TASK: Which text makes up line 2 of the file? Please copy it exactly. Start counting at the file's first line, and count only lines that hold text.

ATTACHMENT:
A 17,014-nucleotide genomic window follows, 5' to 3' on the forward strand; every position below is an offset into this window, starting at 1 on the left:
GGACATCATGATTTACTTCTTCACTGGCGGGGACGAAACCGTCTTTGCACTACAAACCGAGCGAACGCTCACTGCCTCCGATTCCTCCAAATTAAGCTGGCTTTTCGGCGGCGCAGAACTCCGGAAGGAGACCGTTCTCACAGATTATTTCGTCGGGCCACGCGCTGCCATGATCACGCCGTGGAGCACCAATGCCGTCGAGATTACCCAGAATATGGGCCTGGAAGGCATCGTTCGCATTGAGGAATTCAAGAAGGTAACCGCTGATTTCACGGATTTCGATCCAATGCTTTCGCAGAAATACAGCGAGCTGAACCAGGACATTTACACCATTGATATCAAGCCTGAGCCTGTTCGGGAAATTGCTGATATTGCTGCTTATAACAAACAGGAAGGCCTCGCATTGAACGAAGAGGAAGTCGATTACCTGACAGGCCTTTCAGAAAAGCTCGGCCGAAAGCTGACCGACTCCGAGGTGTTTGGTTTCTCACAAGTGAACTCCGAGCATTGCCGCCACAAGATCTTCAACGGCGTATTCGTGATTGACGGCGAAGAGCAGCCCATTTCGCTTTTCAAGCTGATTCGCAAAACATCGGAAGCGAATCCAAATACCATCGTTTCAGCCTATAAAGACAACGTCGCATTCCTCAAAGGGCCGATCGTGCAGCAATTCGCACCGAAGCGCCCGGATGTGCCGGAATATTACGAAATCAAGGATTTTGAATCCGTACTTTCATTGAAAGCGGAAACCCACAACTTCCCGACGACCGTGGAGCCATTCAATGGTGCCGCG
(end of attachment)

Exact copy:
GGACATCATGATTTACTTCTTCACTGGCGGGGACGAAACCGTCTTTGCACTACAAACCGAGCGAACGCTCACTGCCTCCGATTCCTCCAAATTAAGCTGGCTTTTCGGCGGCGCAGAACTCCGGAAGGAGACCGTTCTCACAGATTATTTCGTCGGGCCACGCGCTGCCATGATCACGCCGTGGAGCACCAATGCCGTCGAGATTACCCAGAATATGGGCCTGGAAGGCATCGTTCGCATTGAGGAATTCAAGAAGGTAACCGCTGATTTCACGGATTTCGATCCAATGCTTTCGCAGAAATACAGCGAGCTGAACCAGGACATTTACACCATTGATATCAAGCCTGAGCCTGTTCGGGAAATTGCTGATATTGCTGCTTATAACAAACAGGAAGGCCTCGCATTGAACGAAGAGGAAGTCGATTACCTGACAGGCCTTTCAGAAAAGCTCGGCCGAAAGCTGACCGACTCCGAGGTGTTTGGTTTCTCACAAGTGAACTCCGAGCATTGCCGCCACAAGATCTTCAACGGCGTATTCGTGATTGACGGCGAAGAGCAGCCCATTTCGCTTTTCAAGCTGATTCGCAAAACATCGGAAGCGAATCCAAATACCATCGTTTCAGCCTATAAAGACAACGTCGCATTCCTCAAAGGGCCGATCGTGCAGCAATTCGCACCGAAGCGCCCGGATGTGCCGGAATATTACGAAATCAAGGATTTTGAATCCGTACTTTCATTGAAAGCGGAAACCCACAACTTCCCGACGACCGTGGAGCCATTCAATGGTGCCGCG